Breastfeeding does come with discomfort in the beginning. Just think about it: your nipples, those delicate little buds, are going to go from their protected bras, mostly ignored, to being sucked on for up to 12 hours each day. There will be some adjustment. Letdown (when your milk lets-down so the baby can drink it) happens during each feeding. Some women don’t feel it at all, and for other it is uncomfortable. Some moms love the feeling of letdown as it comes with a surge of relaxing oxytocin, but I thought it felt like little electric shocks through my breasts. Give yourself a week or so to adjust to the newness, and things should start to feel better.

Supply and Demand

 

Besides discomfort, another reason lots of new moms give up on nursing is because of supply issues. It is not uncommon for moms to have a hard time creating enough milk at first. There are lots of fixes for this, and although you can find tons of suggestions online, please seek expert help. Do not attempt to self-administer herbs. This can be especially tricky because many of those herbs will pass through to baby. With simple custom Chinese herbal formulas I have helped numerous mothers substantially increase their output. I also talk with my patients about foods that can be helpful in creating a higher output.

Sometimes there are women who think their supply is not enough when the real issue is just that the supply is not letting down efficiently. Acupuncture is a fabulous and fast fix for this problem. Finally, if you have tried everything you are comfortable with trying and still do not have enough output, you may need to supplement a bit with formula. If you are committed to breastfeeding, just know that introducing a bit of formula now does not necessarily mean that you cannot be an exclusive breastfeeder later. Work with your pediatrician and lactation consultant to decide when supplementing is the right choice.

Breastfeeding Support

 

The last issue I want to tackle, the one that inspired this post, is women who face a lack of support for breastfeeding. I saw this article online the other day that was about an ad campaign created by some college students and showed pics of young mothers nursing in bathroom stalls with captions like “Private Dining. Would you eat here?” They got tons of support, but there were also a ridiculously large number of negative comments. Some showed false support, “The rude comments people make are uncalled for, but having your boob out in public is trashy. Women shouldn’t be comfortable having their goodies shown to everyone and their brother.” Others were downright uncalled for: a man saying women should not bare their “sex objects.”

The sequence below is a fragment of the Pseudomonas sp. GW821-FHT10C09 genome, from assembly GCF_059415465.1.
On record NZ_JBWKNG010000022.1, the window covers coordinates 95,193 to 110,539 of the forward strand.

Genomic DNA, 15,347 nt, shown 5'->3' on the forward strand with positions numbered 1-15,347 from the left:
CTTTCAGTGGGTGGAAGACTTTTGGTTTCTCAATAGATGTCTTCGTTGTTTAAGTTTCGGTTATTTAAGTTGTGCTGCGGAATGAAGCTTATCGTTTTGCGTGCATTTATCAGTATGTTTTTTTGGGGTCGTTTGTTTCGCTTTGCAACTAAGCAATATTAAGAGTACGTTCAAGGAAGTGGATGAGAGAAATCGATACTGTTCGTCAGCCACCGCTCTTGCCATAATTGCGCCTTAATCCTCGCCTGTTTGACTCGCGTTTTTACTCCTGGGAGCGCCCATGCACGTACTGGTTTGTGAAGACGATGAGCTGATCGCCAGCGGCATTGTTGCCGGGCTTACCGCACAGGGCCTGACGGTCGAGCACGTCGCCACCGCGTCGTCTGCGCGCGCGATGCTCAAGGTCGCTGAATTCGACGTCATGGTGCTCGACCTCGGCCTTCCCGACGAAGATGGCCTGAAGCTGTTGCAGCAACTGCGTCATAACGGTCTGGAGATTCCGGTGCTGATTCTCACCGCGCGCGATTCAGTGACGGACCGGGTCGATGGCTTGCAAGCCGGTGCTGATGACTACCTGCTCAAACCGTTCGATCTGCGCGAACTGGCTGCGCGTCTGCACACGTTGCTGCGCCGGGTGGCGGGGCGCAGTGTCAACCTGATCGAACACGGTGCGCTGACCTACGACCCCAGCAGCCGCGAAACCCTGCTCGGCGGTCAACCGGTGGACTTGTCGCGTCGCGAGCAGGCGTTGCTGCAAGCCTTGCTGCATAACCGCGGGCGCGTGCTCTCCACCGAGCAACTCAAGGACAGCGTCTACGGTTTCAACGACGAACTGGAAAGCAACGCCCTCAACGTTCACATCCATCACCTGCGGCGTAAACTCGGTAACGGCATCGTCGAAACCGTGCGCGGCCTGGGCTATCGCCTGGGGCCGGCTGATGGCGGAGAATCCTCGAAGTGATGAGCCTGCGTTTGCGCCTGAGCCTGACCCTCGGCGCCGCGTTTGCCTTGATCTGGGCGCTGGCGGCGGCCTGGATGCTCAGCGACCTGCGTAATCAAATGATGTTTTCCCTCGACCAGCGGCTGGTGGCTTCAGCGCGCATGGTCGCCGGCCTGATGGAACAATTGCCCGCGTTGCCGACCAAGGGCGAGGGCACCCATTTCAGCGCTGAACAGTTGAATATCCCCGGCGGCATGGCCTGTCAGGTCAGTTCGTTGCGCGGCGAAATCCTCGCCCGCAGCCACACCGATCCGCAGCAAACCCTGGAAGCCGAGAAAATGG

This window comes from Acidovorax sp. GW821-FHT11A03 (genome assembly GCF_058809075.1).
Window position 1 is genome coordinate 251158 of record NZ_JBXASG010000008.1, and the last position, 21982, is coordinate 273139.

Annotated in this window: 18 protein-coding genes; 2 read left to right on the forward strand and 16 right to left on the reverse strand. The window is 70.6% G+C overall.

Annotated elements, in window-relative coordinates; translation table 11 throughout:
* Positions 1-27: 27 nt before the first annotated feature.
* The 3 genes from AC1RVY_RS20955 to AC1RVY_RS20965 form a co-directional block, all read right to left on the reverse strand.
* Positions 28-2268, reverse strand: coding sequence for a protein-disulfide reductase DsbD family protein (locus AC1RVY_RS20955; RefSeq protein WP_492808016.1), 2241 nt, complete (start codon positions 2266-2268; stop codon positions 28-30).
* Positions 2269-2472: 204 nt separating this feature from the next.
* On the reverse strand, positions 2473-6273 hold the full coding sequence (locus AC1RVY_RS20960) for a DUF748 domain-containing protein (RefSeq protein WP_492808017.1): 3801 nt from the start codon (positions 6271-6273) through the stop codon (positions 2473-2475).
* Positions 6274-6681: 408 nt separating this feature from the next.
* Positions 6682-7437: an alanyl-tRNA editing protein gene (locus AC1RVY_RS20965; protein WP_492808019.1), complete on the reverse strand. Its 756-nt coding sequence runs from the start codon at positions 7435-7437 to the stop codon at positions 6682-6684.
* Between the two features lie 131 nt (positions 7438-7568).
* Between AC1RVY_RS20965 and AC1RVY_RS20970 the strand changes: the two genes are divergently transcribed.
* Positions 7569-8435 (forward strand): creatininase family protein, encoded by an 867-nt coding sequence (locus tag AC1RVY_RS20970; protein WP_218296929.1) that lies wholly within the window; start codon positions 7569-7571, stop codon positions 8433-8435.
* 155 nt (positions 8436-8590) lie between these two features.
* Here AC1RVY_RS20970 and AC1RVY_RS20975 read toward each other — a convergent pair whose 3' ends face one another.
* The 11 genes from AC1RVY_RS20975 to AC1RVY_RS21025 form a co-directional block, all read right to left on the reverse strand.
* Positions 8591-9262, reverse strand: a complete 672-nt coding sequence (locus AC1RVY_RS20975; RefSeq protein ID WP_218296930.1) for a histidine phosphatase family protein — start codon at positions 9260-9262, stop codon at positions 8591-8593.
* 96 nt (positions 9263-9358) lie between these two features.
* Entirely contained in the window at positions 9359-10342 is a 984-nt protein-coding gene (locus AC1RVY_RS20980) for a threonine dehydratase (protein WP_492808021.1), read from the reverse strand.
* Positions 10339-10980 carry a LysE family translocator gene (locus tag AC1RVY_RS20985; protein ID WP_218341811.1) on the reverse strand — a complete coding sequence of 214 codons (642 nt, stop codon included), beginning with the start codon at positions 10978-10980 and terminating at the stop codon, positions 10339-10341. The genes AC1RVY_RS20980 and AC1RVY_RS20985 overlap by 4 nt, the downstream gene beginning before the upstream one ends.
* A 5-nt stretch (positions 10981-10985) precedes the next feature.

Like I said, I live in Portland, Oregon, where we consistently rank in the top 3 or 4 in the country in percentage of women breastfeeding. Even though I’ve never dealt with a lack of breastfeeding support, I’ve had friends who have been made to feel uncomfortable for nursing in public. When in public I covered up if I had something handy to do so with, or if I was in a place where I felt uncomfortable. Mostly I did not cover up. I was discreet, but I would take to task anyone who suggested I were doing something wrong. As one woman mentioned in response to the aforementioned ad campaign, “Why is it considered to be disrespectful of others to not use a cover? What about being respectful to these babies? Throwing a hot blanket or cover over their faces and not letting them see mom while eating is disrespectful to them.” And as another noted, “I have yet to see a woman breastfeeding that I even notice she’s breastfeeding. Most of the time it looks like a mom cuddling her child. So if you have a problem with it, the problem is you’re staring.”

If you face a less-than-supportive environment, you may need to be prepared to stand up for yourself. Rally the support of friends and family and LCs and nurses who can supply extra encouragement. Know your state breastfeeding laws. That way, if you are asked to stop, leave, or cover up, you know what legalities you have behind you. 45 states have laws that specifically allow women to breastfeed in any public or private location.

Breastfeeding can be one of the most wonderful things you get to do in your life as a mother. If it is something that you want to do, you need to commit to it. Committing is far easier if you have your support team lined up ahead of time. That way, if problems or issues arise (and they will), you know who to call and who can help. If you live in Portland, Oregon and are in need of some help, please use the resources I offered in this post, or feel free to contact me for more information or recommendations. Acupuncture can be a wonderful complement to the aforementioned resources, and is also very restorative, and what new mom can’t use that?